"Got down there and starting praying with them. I said 'come on, let's pray. And I did. We prayed, and one of them told me her sister was still on the bus," he said.

Her sister was five-year-old Cambria Shuman.

"I checked the child, the baby, the little baby girl, and so I turned around and left and walked back off the bus. I went back to the other kids that were out there."

Rowe said he knew she was gone. He then focused on keeping the young minds occupied while waiting for help to arrive.

"I was trying to distract them with the cars coming down, there was the highway, 196, behind the dirt road that we were on. Lights were coming by, and I told them, 'look, let's count the cars.' I said, 'some count the ones going this way, and some of us will count the ones going that way.' There was no way. Their minds were, their little heads were still trying to go right back to the bus."

Rowe says the tragedy will leave a mark not only on the children but also on the surrounding community.

"I'll tell you, if we're going to do anything, we need to pray for the kids, and they are going to need counseling. They are going to need counseling. I'm going to tell you, if some of them weren't in shock, I'll be surprised because they were acting like it. We are all going to have to pull together, and we all, all of us out here, we all have strong faith in Jesus Christ, and we all go to church, and that will bond us all together," Rowe said. "Anyone, any person who is in this whole surrounding area, they'd grab that family up and love on them, help any way they can with anything that they need. We're a loving and giving community."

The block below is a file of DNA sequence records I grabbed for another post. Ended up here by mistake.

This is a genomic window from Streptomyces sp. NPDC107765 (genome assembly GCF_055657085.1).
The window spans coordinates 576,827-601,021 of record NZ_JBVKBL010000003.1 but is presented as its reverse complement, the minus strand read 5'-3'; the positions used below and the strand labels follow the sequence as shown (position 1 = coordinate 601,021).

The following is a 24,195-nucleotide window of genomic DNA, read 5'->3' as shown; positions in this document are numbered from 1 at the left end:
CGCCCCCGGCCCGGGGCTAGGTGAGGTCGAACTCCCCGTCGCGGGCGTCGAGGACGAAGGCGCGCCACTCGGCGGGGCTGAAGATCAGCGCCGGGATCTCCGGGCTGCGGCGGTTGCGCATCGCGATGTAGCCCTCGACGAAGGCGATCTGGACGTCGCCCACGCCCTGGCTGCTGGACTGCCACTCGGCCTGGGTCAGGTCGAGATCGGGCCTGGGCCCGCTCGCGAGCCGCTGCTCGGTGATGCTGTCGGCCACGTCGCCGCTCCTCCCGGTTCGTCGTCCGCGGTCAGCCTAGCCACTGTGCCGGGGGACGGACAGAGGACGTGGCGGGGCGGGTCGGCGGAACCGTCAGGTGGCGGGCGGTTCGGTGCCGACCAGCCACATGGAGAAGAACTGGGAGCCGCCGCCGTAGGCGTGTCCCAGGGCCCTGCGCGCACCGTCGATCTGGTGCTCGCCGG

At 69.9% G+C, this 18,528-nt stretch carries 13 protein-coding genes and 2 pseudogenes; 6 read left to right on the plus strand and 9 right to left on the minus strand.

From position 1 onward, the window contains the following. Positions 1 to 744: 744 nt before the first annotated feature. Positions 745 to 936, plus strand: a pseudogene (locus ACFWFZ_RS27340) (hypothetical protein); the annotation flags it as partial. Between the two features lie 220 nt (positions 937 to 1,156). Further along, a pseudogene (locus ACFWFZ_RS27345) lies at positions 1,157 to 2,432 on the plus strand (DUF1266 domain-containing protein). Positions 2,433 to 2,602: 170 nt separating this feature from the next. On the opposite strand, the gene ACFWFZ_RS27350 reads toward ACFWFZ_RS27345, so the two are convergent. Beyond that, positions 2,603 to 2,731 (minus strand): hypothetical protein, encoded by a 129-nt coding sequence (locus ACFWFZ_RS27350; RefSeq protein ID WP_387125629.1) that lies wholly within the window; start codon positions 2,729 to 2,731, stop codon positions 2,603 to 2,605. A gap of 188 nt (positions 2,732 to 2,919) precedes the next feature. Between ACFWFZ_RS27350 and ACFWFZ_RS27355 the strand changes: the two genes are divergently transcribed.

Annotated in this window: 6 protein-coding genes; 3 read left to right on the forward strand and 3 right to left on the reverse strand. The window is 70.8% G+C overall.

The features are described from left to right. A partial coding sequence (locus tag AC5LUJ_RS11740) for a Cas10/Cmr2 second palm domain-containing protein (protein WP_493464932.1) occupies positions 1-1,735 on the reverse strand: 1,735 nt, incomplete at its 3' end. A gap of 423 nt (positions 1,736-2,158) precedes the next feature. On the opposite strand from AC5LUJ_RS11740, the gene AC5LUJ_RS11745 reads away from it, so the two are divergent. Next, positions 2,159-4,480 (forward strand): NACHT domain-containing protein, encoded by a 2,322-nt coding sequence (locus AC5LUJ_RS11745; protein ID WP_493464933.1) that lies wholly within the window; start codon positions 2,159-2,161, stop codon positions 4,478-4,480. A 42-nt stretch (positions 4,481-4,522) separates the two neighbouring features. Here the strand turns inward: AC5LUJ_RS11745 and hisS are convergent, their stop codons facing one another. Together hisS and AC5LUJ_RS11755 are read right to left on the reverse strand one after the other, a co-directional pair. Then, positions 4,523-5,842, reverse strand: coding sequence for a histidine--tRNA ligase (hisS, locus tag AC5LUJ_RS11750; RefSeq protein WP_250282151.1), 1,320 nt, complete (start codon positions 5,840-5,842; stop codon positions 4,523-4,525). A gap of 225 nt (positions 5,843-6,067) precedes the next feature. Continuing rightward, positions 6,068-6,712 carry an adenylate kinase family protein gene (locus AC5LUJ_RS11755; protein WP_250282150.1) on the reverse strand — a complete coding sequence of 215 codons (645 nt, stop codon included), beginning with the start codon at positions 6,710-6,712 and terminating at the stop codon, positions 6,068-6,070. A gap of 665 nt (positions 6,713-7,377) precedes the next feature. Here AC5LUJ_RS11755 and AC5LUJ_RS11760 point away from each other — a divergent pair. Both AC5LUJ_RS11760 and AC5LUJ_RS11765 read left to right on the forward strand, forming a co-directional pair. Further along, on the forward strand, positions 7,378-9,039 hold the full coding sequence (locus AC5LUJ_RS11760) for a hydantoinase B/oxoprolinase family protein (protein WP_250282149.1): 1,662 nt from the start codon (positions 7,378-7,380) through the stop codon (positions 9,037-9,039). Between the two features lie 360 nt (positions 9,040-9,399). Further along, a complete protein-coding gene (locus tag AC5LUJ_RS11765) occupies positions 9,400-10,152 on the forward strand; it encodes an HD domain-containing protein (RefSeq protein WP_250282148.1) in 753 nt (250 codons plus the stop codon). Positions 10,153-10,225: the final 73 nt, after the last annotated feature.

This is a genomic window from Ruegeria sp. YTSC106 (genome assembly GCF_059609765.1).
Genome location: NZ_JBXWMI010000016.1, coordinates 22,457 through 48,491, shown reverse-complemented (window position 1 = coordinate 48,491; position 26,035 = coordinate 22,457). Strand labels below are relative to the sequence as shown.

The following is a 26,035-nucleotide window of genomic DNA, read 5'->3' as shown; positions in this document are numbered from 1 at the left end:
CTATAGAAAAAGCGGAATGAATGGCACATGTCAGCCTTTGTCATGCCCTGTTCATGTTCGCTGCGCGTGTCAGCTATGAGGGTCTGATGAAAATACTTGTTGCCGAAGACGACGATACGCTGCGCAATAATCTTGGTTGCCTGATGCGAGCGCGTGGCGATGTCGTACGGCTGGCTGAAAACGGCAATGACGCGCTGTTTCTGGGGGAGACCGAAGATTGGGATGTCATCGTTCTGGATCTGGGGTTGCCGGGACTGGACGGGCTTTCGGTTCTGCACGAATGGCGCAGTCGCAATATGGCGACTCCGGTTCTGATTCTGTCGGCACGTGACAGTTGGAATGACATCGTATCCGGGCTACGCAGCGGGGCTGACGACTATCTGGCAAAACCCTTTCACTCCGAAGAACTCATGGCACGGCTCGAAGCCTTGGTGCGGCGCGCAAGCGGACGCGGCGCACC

Ambulances took 11 children to Liberty Regional Medical Center. Ten were discharged and one was transferred to Memorial Health. Their ages range from 4-11. The hospital started receiving patients around 7:30 a.m. Seven ambulances responded to the crash - three from Liberty Regional, two from Tattnall County, one from Long County, and one from Winn Army Community Hospital. Several sets of parents and children left looking shaken, and understandably, none wanted to speak on camera. One mom leaving with her four and five-year-old daughters said she got to the crash site as fast as she could. The five-year-old was walking but had cuts and blood all over her face. The CEO says aside from treating physical injuries after something like this, they work to talk kids and parents through the trauma.

"Terrible event and you know, these folks here, my staff I mean, they're amazing. They do it every day. That's what they do. Our EMS staff did an amazing job at the scene triaging the event, and so we're fortunate and we're thankful that we have this facility here in town. We're fortunate we've got the staff to take care of these folks locally and our EMS staff, and again, our prayers and thoughts go out to the families," said Michael Hester, CEO, Liberty Regional Medical Center. "This is what these guys do every day, and they're great at it, even from a counseling perspective. Talking to the families, walking them through things and talking to the children, making them feel more comfortable because the trauma of what the children have to go through in an accident like this also impacts them when they get here. We've called some folks in to help as well in terms of the counseling aspect and talking to folks. It's a very traumatic accident. I don't know if any of you have been through a similar accident. I have with my child, and it'll just throw you sideways. I know that from my experience. We want to do everything we can to make these parents feel comfortable here, and I think we've done a great job on that. They focus on what they need to do to take care of those patients and get them healed."